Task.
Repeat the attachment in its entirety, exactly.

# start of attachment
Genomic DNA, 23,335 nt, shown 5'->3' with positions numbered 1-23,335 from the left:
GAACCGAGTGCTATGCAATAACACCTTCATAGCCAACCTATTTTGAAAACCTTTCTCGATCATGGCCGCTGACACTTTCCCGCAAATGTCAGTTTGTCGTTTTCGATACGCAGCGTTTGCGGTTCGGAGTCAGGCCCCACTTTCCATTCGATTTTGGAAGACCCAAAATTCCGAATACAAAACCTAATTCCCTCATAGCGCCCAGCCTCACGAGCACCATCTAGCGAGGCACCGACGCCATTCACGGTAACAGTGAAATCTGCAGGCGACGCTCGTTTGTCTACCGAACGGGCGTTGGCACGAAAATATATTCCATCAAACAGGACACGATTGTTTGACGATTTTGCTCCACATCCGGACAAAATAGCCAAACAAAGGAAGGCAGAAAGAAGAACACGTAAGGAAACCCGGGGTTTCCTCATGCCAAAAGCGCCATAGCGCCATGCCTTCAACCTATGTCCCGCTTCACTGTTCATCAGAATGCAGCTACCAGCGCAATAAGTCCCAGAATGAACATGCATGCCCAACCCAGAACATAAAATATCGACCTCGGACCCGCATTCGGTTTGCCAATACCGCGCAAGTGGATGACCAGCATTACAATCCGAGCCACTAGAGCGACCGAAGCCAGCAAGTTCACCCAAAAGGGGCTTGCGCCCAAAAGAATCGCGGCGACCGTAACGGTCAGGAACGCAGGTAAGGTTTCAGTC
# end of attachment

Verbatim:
Genomic DNA, 23,335 nt, shown 5'->3' with positions numbered 1-23,335 from the left:
GAACCGAGTGCTATGCAATAACACCTTCATAGCCAACCTATTTTGAAAACCTTTCTCGATCATGGCCGCTGACACTTTCCCGCAAATGTCAGTTTGTCGTTTTCGATACGCAGCGTTTGCGGTTCGGAGTCAGGCCCCACTTTCCATTCGATTTTGGAAGACCCAAAATTCCGAATACAAAACCTAATTCCCTCATAGCGCCCAGCCTCACGAGCACCATCTAGCGAGGCACCGACGCCATTCACGGTAACAGTGAAATCTGCAGGCGACGCTCGTTTGTCTACCGAACGGGCGTTGGCACGAAAATATATTCCATCAAACAGGACACGATTGTTTGACGATTTTGCTCCACATCCGGACAAAATAGCCAAACAAAGGAAGGCAGAAAGAAGAACACGTAAGGAAACCCGGGGTTTCCTCATGCCAAAAGCGCCATAGCGCCATGCCTTCAACCTATGTCCCGCTTCACTGTTCATCAGAATGCAGCTACCAGCGCAATAAGTCCCAGAATGAACATGCATGCCCAACCCAGAACATAAAATATCGACCTCGGACCCGCATTCGGTTTGCCAATACCGCGCAAGTGGATGACCAGCATTACAATCCGAGCCACTAGAGCGACCGAAGCCAGCAAGTTCACCCAAAAGGGGCTTGCGCCCAAAAGAATCGCGGCGACCGTAACGGTCAGGAACGCAGGTAAGGTTTCAGTC